A book co-authored by Western Carolina University professor Rob Young about the global threat to coastal communities posed by rising sea levels has proven so popular that its publisher is announcing a release in paperback.
“We’re very pleased with how the book was received and think a paperback edition will allow us to reach an even broader audience,” said Emily Davis, developmental editor at Island Press, publisher of “The Rising Sea.”
Written by Young and Orrin Pilkey, his friend and mentor from Duke University, “The Rising Sea” was published in hardback format in 2009. The book has won critical acclaim from the popular and scientific press.
The Florida Times-Union praised “The Rising Sea” as “…a must-read, not only for those of us living on the coast but for everyone concerned about meeting the challenges of the future.” Publishers Weekly said, “Pilkey and Young’s balanced, optimistic perspective on the tough decisions that lie ahead should garner interest from policy makers and real estate developers as well as environmentalists.”
The journal Issues in Science and Technology commended Young and Pilkey for being insistent, but not unduly alarmist: “‘The Rising Sea’ takes on a host of contentious issues, ranging from the science of climatology to the politics of coastal planning to the economics of engineering, all the while taking into account the perverse psychology of a populace loath to acknowledge the truth when doing so proves disruptive.”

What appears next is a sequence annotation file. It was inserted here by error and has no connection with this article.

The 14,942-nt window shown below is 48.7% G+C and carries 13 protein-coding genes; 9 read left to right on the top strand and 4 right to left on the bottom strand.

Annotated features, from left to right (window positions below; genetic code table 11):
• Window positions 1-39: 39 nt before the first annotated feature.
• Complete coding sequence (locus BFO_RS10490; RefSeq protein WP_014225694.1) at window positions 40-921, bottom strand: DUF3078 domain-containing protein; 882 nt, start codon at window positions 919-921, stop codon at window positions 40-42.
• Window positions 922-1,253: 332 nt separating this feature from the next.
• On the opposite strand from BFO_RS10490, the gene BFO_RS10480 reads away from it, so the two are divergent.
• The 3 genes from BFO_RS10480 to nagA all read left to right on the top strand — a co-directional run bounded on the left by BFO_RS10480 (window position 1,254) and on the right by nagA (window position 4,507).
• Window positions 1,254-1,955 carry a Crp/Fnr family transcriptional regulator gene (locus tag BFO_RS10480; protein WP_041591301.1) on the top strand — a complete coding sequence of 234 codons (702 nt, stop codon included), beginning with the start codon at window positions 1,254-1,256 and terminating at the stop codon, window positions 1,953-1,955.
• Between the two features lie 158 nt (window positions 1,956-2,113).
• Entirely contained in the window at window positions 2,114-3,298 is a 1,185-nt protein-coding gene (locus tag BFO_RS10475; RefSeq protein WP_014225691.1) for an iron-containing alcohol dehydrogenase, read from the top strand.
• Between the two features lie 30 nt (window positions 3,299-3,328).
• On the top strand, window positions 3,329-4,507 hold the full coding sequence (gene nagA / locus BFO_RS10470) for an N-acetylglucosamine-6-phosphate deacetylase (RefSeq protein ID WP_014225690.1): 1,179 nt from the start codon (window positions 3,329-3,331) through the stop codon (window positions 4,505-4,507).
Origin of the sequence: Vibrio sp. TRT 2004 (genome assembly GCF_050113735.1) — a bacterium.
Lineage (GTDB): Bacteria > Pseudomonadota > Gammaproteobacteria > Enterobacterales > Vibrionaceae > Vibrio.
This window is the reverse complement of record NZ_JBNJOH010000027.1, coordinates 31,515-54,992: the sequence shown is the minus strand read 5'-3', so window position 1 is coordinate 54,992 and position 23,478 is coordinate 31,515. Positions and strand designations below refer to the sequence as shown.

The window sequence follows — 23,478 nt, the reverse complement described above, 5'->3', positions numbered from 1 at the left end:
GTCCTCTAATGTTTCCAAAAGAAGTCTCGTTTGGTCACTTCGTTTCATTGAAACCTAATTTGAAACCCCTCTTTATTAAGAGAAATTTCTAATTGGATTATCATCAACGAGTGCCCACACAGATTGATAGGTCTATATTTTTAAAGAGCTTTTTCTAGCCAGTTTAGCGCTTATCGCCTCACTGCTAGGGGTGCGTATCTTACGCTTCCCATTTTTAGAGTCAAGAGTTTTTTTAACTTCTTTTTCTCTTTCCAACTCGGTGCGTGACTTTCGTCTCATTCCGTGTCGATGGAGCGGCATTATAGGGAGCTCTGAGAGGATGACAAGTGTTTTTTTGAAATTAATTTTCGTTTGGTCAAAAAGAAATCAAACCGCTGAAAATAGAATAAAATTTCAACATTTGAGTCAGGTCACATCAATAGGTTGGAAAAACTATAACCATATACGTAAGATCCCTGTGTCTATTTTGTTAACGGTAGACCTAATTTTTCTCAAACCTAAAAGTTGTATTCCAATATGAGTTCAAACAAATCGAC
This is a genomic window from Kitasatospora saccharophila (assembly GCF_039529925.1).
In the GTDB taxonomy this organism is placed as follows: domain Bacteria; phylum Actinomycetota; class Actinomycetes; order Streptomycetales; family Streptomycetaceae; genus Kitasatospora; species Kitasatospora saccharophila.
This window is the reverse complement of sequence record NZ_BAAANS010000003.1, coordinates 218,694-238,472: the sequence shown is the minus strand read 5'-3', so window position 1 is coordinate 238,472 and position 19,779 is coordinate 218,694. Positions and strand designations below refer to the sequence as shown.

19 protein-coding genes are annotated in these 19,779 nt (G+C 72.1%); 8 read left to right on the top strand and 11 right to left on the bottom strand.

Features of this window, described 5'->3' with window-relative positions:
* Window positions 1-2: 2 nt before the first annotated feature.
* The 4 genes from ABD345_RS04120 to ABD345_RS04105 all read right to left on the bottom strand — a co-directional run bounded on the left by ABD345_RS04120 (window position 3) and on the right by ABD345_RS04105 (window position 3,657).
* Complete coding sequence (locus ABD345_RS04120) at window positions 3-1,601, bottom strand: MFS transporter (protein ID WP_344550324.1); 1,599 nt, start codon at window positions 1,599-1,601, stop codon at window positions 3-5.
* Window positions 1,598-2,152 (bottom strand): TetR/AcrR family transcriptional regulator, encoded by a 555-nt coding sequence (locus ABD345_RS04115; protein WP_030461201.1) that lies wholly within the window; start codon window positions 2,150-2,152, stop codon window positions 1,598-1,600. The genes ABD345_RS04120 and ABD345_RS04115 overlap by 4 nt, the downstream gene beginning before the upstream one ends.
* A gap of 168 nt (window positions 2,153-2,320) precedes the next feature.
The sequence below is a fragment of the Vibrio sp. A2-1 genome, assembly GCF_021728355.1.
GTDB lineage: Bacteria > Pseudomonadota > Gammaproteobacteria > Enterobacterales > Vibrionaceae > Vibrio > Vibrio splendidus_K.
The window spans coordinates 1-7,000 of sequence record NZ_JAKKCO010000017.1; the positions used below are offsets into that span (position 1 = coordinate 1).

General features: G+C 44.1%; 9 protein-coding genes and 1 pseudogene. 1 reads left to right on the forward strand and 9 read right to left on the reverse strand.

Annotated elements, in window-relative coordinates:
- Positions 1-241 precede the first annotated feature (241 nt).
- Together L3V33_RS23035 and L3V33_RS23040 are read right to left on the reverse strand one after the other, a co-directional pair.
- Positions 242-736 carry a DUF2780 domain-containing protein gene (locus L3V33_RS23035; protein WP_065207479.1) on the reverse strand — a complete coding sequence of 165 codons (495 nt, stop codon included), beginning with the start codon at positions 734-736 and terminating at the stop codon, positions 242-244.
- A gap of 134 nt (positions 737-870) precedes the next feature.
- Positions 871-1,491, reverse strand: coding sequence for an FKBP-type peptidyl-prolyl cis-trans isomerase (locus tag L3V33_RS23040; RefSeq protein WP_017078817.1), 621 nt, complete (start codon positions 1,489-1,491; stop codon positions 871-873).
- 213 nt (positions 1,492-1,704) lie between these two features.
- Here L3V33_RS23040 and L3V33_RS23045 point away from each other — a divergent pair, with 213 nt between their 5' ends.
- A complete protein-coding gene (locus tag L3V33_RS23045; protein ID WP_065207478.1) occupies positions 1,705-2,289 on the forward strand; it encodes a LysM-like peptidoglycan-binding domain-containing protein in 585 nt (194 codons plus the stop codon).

In their book, Young and Pilkey warn that rising ocean levels brought about by global warming is not something that might happen in the future, but is happening now. They go on to argue that societies around the world must begin responding to the challenges of sea-level rise “in a planned and rational way, taking the long-term view” before major cities and other coastal development are inundated.
Young said he believes it is “important for scientists to speak more forcefully” about issues such as sea-level rise to combat the wave of naysayers who use the media to spread non-scientific falsehoods. “We hope this book will start a national conversation,” he said.
Young is professor of geosciences and director of the Program for the Study of Developed Shorelines at WCU, while Pilkey, a pioneer in the study of American shoreline development policy, holds the position of professor emeritus in the Nicholas School of the Environment at Duke. The two scientists became acquainted when Young was in graduate studies at Duke, and Pilkey was Young’s adviser and teacher.
Young earned his doctorate in geology at Duke in 1995 and joined WCU’s faculty in 1997. Over the years, he has become a much-sought-after expert on the topics of hurricane impacts and coastal management.
Pilkey founded a coastal science and policy center, the Program for the Study of Developed Shorelines, at Duke in 1985, and when he decided to focus on writing books and articles in 2006, he chose his former student to take over the program. PSDS moved to WCU’s campus in fall of that year.